I guess I don't understand. My impression is that it is up to the individual, under "stand your ground" laws, to determine whether he or she is in danger and respond accordingly.
That's not how it works. "Stand your ground" laws remove the duty to retreat, but that's all they do -- all other elements of self-defense law still apply. Broadly speaking, three elements that must be present to exonerate an individual in a self-defense killing are: 1) the individual must believe that he is in danger of death or serious injury; 2) that belief must be held for reasons that a "reasonable person" would consider to be valid; and 3) the individual must use no more force than is reasonably necessary to defend against the danger. You can't just say you felt threatened and start blazing away.
If one sees someone aiming at them through a gun's scope while one is sitting in a bar
In this case, the scope was not attached to a gun. If he had actually been pointing a gun at the bar instead of just looking at the bar thru a scope, he would have been committing a crime and would most likely have been arrested for it.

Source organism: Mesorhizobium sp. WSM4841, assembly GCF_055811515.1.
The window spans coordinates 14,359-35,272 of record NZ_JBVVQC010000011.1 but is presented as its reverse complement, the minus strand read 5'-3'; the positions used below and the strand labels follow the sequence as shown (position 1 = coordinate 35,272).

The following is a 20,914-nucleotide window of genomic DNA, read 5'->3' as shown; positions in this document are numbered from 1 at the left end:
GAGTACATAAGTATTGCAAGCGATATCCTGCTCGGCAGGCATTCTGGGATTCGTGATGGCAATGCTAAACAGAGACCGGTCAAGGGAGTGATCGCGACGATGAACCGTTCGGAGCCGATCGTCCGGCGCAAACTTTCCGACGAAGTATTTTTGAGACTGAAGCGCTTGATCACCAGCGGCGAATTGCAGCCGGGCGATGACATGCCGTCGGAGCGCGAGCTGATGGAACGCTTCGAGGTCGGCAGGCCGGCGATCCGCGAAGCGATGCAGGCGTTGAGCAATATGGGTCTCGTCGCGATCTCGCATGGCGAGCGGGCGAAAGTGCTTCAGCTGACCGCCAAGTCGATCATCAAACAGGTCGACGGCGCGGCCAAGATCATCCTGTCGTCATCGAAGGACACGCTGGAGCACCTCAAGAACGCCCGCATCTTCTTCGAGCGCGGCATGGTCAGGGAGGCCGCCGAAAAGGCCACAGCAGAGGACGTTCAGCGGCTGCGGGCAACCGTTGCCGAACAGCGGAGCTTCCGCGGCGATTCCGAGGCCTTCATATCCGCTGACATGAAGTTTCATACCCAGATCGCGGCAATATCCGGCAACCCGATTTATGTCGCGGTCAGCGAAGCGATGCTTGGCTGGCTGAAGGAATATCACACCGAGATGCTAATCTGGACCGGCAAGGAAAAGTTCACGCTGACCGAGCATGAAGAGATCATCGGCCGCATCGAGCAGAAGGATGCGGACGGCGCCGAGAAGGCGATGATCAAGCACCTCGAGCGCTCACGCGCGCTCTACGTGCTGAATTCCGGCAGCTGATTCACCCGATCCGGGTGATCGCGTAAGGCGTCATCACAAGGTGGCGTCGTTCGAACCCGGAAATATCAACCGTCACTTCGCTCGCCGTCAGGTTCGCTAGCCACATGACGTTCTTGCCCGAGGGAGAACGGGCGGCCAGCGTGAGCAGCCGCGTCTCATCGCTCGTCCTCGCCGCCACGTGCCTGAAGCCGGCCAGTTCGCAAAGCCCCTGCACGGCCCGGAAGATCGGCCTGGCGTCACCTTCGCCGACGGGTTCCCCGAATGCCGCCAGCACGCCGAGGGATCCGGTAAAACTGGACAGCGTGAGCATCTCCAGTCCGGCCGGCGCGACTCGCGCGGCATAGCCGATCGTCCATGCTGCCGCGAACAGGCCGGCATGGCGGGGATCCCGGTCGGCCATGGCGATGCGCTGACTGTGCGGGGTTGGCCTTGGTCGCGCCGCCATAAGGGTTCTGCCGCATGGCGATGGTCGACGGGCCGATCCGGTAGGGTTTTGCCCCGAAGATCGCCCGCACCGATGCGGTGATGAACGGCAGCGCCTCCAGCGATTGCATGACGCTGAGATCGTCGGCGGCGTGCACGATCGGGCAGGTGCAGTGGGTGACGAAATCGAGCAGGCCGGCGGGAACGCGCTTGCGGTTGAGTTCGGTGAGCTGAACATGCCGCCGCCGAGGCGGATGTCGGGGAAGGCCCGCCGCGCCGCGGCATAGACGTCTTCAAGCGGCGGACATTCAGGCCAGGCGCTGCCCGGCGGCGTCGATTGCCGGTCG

surely that's more of an imminent threat than a black guy approaching one on the street, no?
It would be, if that was what had happened, but it isn't.
It's just odd to me that is situations where police may not be cleared to act, individuals can be.
I'm not sure what you mean by this.
What am I missing?
It's just that, as in so many other areas regarding legal matters, the law is a lot more complicated than most people think it is.